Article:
2,879 40
Profit, 1924-25   $   2,073 54
Sheep—Profit and Loss Account, March 31st, 1925.
Receipts.
Mutton sold $   222 09
Wool sold          79 99
Inventory, 1924-25       937 00
Expenditure.
Inventory, 1923-24 ..
Pasture  	
Feed 	
Salaries  	
Board of employees
$ 600
00
90 OO
200
00
54
00
45
00
1,239 08
989 CO
Profit, 1924-25   $     250 £8
Turkeys—Profit and Loss Account, March 31st, 1925.
Receipts.
Turkeys sold  $   136 20
Inventory, 1924-25       106 50
  $    302 70
Expenditure.
Inventory, 1923-24  $    30 OO
Turkeys purchased  .
Feed purchased 	
Salaries 	
Board of employees
132 05
10
00
12
65
50 OO
30
00
Profit,  1924-25    $     170 05 15 Geo. 5 Tranquille Sanatorium. S 23
Silage—Profit and Loss Account, March 31st, 1925.
Receipts.
Inventory, 1924-25, 1,300,000 lb  $   3,250 00
Expenditure.
Seed ?   120 00
Ploughing, harrowing, disking, and seeding        550 00
Cultivating and weeding       110 00
Cutting, hauling, and siloing    1,885 OO
Irrigation      425 00
 3,090 00
Profit, 1824-25  $     160 00
Orchard—Profit and Loss Account, March 31st, 1925.
Receipts.
Apples sold to Sanatorium  $    70 10
Sundry sales ...!        10 10
Supplied to boarding-house       300 00
Inventory, 1924-25          30 00
  $     410 20
Expenditure.
Labour, pruning, and cultivating  $   150 CO
Boxes, material         57 80
Making, labour for boxes          15 00
  222 80
Profit,  1924-25  $     191 40
Dairy Cattle—Profit and Loss Account, March 31st, 1925.
Receipts.
Milk supplied to Sanatorium $17,210 30
Sundry milk-sales   48 20
Milk to boarding-house         876 00
Manure        1,230 00
Inventory, 1924-25  :    16,440 00
  $ 35,804 50
Expenditure.
Oats, 228,000 lb $ 4,678 00
Oilcake, 36,000 lb  1,170 00
Bran, 29,000 lb  391 50
Ensilage, 550,000 lb  1,375 00
Hay, 428,000 lb  4,280 00
Salt  66 87
Board of employees  2,737 50
Drugs and veterinary   247 65
Bedding  r  210 00
Teaming     1,050 00
Inventory, 1923-24   12,640 00
Green feed, 30,000 lb  1,350 00
Light    269 00
Water  80 00
       34,565 52
Profit, 1924-25   $    1,238 9S S 24 British Columbia. 1925
Range Stock—Profit and Loss Account, March 31st, 1925.
Receipts.
Beef supplied to Sanatorium  $ 3,328 00
Sundry beef sold     2,493 60
Beef supplied to boarding-house      1,149 00
Hides sold         16S 94
Manure            600 00
Inventory, 1924-25     15,950 00
  $ 23,689 54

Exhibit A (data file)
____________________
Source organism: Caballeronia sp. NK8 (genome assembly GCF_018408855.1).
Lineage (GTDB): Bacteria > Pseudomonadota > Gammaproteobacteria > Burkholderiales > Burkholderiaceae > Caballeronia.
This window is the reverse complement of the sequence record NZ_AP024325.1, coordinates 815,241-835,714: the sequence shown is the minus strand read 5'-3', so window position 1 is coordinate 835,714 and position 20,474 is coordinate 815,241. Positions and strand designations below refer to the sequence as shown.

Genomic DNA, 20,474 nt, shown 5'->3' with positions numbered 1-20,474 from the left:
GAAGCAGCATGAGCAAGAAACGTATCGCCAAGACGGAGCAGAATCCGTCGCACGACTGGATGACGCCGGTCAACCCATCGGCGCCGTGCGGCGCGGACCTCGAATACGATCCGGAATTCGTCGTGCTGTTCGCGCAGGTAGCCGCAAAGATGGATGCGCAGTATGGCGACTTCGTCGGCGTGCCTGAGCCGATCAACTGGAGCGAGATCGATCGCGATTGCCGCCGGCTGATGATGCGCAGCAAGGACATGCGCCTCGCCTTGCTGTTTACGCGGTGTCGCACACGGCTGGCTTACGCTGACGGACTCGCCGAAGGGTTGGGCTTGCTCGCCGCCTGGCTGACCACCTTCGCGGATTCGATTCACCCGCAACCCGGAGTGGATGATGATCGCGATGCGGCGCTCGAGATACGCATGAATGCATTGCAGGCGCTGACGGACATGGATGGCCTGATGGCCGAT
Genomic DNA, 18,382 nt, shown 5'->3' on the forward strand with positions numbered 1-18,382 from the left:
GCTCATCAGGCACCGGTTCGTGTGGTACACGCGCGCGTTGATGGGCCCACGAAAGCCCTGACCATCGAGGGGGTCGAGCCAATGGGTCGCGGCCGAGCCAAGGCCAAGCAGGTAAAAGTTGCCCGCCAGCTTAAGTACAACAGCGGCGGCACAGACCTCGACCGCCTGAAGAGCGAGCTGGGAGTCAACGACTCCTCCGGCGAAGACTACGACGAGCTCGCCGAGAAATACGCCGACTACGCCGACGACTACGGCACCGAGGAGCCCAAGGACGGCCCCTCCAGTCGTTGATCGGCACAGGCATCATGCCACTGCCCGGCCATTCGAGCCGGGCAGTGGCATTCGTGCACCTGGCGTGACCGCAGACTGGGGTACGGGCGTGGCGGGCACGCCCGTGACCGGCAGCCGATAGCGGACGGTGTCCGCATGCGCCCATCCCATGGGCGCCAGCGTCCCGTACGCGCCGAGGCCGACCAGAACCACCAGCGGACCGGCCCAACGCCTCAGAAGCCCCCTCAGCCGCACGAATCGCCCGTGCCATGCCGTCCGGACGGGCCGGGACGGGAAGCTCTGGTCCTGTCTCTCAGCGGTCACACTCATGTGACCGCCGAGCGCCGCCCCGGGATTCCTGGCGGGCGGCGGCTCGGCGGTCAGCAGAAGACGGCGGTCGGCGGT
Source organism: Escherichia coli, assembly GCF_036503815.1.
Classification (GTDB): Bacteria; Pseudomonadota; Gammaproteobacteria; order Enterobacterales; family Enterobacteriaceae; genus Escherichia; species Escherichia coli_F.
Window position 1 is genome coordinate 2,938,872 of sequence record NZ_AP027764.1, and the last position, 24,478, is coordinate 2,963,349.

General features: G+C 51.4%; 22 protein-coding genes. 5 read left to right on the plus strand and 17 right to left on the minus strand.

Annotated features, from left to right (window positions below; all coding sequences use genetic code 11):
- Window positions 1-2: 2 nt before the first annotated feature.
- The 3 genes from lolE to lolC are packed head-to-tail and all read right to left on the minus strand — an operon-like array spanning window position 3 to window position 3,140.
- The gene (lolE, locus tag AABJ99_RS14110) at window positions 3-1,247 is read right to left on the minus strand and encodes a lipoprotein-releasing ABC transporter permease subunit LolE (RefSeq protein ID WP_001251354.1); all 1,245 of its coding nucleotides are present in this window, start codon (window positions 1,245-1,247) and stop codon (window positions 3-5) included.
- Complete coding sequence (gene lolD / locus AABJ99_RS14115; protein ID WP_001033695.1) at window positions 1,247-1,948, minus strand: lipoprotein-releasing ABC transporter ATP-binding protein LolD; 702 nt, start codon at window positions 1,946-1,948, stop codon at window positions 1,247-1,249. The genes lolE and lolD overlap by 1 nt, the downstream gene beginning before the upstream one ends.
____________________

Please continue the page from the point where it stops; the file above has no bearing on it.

Expenditure.
Hay, 600,000 lb $ 3,000 CO
Meal, 40,000 lb        880 00
Wages           540 00
Silage, 300,000 lb        750 CO
Horse-labour        600 CO
Salt     20 CO
Beef cattle purchased       1,922 50
Range leases         272 80
Inventory, 1923-24     13,215 OO
      21,200 30
Profit, 1924-25   $    2,489 24
Grounds—Profit and Loss Account, March 31st, 1925.
To Salaries  ;  $ 450 00
Sundry expenses   145 CO
Board of employees   375 00
Loss, 1924-25   $      970 00
Fencing—Profit and Loss Account, March 31st, 1925.
To Salaries   $ 350 CO
Team-labour     250 00
Material     75 00
Loss,  1924-25   $ 675 00
Maintenance of Ditches—Profit and Loss Account, March 31st, 1925.
To Salaries   $ 440 00
Board of employees  265 00
Horse-labour   .-.  415 00
Loss, 1924-25   $ 1,120 00
Machinery Upkeep—Profit and Loss Account, March 31st, 1925.
To Salaries   $ 300 00
Board of employees   145 CO
Material and repairs   286 63
Loss, 1924-25  $ 731 63 15 Geo. 5 Tranquille Sanatorium. S 25
Buildings and Upkeep—Profit and Loss Account, March 31st, 1925.
To Material  $      252 00
Salaries  372 00
Board of employees      151 00
Loss,  1924-25   $       775 00
Truck-garden—Profit and Loss Account, March 31st. 1925.
Expenditure.
Manuring $350 00
Ploughing, harrowing, etc    100 00
Weeding    100 00     '
Salaries    750 00
Hoeing and irrigating    450 00
 $   1,750 00
Receipts.
Inventory, 1924-25 $210 00
Potatoes supplied to boarding-house    200 00
Potatoes supplied to sundry  '.      33 23
Vegetables supplied to Sanatorium     659 41
Vegetables supplied to boarding-house    215 00
 1.317 64
Loss, 1924-25  '.  $      432 36
VICTORIA,   B.C. :
Printed  by  Ciiari.es  F.   Banfield,   Printer  to   the King's   Most  Excellent   Majesty.
lt>25.